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Thread: Real gunsmiths

  1. #1
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    Real gunsmiths

    Been thinking about this for awhile, and a post by @gundoc prompted me.

    How about we start a list of “real gunsmiths” I.e. folks who will actually manufacture small parts, tune actions, refinish metalwork, the whole service. Not people who fit suppressors or the odd barrel and have “gunsmith” above their door. No disrespect to them, they fill a niche, but just so folks can find people with old school skills to fix things that aren’t an off the shelf item.

    For avoidance of doubt I have no stake in this, and as such will refrain from offering names. I will say I’ve used one “real” gunsmith in the last 10 years, all other work prior was by guys now retired. I’ve also used the fitter crowd and got good service and they did as they said they would do, so no complaints there.

    Please don’t turn this into a bun fight!
    Tentman, mikee, chainsaw and 1 others like this.

  2. #2
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    Good thread to start , but it would be good also to specify what is the speciality of that gunsmith. I.e rifles, shotguns, stockwork, metal work, metal finish, barrel regulation...etc firms like holland and holland employs specialists in each category of the component of the build of the gun. Gunsmiths who can carry all those tasks at a high level are rare but do exist but they also charge the price for it....and not every customer is able to pay the price or is willing to pay the price for that level of work.
    mucko likes this.

  3. #3
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    Great Idea for a thread - I suspect a good deal of being called "a real gunsmith" is choosing your customers, or another way of putting it, only taking on jobs where you can meet the customers (realistic) expectations.

    There are two gunsmiths (that I know of, there may be others) in NZ who are capable of doing high end work on Mauser rifles, and they produce results comparable with the original Oberndorf Mauser Sporting rifles. I have had work done by other Gunsmiths (also possibly technically competent) who were not able match the original results aesthetically or in terms of finish etc.

    Some of it is training, but I suspect a lot depends on a passion to learn, research and gain experience to do good work - for many projects having a bit of "art in your veins" will also be a big help. There are a couple of young gunsmiths out there that I've run across that in due course will be getting projects from me as a test of their ability. If they meet expectations on less challenging jobs they will get trusted with the expensive stuff later. I think its important spread ones projects to allow those starting out to get ahead.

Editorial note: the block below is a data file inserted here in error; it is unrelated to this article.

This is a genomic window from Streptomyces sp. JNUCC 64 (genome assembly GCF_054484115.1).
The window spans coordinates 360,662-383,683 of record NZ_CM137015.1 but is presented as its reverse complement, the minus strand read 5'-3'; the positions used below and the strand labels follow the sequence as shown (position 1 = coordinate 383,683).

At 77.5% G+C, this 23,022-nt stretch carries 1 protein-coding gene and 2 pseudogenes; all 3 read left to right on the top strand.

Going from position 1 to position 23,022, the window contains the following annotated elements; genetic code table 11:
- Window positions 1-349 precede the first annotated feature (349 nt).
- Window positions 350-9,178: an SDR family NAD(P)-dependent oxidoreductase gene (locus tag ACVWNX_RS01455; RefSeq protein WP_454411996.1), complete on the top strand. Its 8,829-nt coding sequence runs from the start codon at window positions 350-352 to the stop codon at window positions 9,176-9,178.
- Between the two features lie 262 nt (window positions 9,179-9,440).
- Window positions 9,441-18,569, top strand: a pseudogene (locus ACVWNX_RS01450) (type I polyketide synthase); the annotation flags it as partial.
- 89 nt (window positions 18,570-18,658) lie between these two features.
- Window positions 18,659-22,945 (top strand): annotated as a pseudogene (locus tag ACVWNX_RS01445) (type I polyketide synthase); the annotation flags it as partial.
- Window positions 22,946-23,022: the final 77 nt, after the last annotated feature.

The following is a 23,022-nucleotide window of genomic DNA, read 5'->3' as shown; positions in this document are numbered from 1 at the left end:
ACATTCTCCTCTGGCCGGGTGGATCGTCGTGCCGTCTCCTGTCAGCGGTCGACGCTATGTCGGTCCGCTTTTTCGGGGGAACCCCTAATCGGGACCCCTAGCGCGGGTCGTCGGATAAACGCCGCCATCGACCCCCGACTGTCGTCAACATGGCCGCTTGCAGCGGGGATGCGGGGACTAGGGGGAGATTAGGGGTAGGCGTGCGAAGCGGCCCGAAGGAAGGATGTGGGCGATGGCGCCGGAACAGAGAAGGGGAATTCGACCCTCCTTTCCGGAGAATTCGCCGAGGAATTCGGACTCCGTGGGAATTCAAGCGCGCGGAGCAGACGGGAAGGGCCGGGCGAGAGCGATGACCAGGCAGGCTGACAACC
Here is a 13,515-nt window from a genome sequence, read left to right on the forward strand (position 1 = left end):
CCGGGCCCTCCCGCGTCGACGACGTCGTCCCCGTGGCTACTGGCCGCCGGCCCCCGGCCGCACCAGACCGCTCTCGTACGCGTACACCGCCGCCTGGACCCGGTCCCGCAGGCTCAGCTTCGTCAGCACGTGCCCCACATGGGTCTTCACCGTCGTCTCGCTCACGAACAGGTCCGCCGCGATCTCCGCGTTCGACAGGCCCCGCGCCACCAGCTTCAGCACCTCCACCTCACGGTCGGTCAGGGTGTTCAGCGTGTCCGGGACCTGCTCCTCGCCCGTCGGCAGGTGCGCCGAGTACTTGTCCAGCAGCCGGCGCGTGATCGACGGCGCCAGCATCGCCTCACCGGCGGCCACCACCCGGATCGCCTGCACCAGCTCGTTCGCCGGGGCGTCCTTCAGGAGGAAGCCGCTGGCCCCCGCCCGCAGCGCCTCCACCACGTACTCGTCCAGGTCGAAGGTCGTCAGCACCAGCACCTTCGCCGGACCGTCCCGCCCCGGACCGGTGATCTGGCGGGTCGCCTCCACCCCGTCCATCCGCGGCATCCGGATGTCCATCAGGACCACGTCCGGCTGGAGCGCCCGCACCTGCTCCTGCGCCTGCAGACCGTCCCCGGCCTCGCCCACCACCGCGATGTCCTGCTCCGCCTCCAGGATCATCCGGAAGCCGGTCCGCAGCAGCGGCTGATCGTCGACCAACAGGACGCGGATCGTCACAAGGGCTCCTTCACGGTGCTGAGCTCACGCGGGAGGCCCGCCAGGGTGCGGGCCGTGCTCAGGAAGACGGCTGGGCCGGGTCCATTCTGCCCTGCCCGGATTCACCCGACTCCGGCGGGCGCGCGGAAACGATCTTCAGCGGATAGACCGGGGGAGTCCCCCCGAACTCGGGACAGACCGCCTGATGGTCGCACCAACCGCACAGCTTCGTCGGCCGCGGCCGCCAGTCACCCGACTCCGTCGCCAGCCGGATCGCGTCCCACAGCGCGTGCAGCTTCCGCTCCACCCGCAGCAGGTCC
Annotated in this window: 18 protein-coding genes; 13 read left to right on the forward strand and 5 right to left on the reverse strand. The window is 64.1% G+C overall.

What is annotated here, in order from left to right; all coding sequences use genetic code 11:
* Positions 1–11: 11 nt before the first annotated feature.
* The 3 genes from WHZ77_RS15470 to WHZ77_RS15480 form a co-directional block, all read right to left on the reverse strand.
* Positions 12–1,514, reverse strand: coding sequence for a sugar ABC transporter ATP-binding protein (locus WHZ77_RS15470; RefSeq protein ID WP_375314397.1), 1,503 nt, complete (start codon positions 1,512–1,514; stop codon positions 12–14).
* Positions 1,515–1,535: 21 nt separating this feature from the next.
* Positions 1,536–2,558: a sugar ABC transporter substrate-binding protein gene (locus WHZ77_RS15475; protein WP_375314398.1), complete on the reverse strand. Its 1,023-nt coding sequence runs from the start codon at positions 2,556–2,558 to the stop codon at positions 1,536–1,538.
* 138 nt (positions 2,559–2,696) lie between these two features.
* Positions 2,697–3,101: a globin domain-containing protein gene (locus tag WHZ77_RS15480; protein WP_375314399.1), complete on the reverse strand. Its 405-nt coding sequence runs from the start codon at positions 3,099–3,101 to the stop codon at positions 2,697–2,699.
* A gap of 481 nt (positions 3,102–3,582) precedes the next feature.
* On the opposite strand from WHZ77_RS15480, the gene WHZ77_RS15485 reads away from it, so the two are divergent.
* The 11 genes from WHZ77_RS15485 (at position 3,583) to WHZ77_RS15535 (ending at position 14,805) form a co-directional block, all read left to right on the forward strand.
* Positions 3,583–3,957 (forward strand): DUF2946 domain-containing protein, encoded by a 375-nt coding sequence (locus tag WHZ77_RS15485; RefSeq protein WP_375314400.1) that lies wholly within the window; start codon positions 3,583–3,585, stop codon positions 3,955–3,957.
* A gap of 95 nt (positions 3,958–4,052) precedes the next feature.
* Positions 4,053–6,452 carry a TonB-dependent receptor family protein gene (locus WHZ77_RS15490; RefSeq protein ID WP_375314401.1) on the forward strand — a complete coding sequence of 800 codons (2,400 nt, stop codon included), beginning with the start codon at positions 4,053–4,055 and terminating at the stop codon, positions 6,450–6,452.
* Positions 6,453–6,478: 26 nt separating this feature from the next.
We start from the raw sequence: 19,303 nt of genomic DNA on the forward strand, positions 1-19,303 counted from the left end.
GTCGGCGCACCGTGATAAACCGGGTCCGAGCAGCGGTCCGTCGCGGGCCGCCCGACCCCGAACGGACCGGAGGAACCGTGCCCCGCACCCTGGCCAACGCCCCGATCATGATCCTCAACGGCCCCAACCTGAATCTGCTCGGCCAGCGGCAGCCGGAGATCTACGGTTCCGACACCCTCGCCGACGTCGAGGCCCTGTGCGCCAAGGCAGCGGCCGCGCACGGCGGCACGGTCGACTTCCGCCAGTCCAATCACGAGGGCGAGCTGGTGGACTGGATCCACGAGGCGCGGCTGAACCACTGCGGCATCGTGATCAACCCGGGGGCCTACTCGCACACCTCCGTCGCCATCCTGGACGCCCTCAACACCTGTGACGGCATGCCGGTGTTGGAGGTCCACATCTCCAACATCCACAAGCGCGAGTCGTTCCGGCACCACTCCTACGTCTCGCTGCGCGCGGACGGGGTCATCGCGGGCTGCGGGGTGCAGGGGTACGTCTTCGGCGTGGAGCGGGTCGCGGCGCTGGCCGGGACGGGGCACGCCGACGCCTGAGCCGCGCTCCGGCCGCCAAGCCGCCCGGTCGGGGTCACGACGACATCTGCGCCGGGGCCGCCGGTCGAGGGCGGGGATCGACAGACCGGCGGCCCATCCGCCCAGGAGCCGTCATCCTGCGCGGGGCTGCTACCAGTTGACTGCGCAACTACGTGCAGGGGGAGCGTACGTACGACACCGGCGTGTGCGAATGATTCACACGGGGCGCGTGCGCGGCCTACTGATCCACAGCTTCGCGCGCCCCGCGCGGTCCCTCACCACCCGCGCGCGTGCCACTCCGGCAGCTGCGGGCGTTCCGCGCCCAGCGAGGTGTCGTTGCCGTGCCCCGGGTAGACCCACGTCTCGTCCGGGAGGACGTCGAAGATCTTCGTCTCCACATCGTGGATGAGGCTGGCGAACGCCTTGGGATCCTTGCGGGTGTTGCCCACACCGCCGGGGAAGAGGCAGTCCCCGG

csmiffy likes this.

  4. #4
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    Please do name people, that’s kind of the idea. I just didn’t want to make it sound like I was just setting up the thread to push anyone’s business...

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    Well, the gunsmith who worked on that 700 nitro express in the latest gun shooting magazine seems to know what he does, also he got a bit of work commissioned in UK. I ll dig out his name tomorrow.

  6. #6
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    This is not going to be easy. @ 7x64 even your caliber is old and how many folks decide oh ma I need to build / buy one of those now Truth is all we need ( we’ll probably 85 % if not more is to buy a nice late model firearm.
    Get it suppressed with a good crown ,buy a great scope and rings and then we shoot better and further than all the old crap.
    Then we learn a bit and reload for it using magical Accurate new reloading gear and it gets oh me oh my even more accurate.

    So shock me being a precision engineer/ famous gun Smith is becoming a thing of the past. The new stuff is crap. Today I could only get 10 out of 10 shots in a 50 mm square box so I must need a “gunsmith “ to fix my rifle. A side from large cal long distance we don’t need them any more

    Custom rifles that go great yep Hunters nope The gear being sold daily is mostly deer o clock. Spend 2 grand you are in the spot without the help of some one who’s going to rape you..

    For the long range shooters yes get that service. But also get ready to get raped at worse or spend heaps at best to be how much better ??? Seen plenty of new comers out shoot the “money guys “
    "This is my Flag... Ill only have the one ..

  7. #7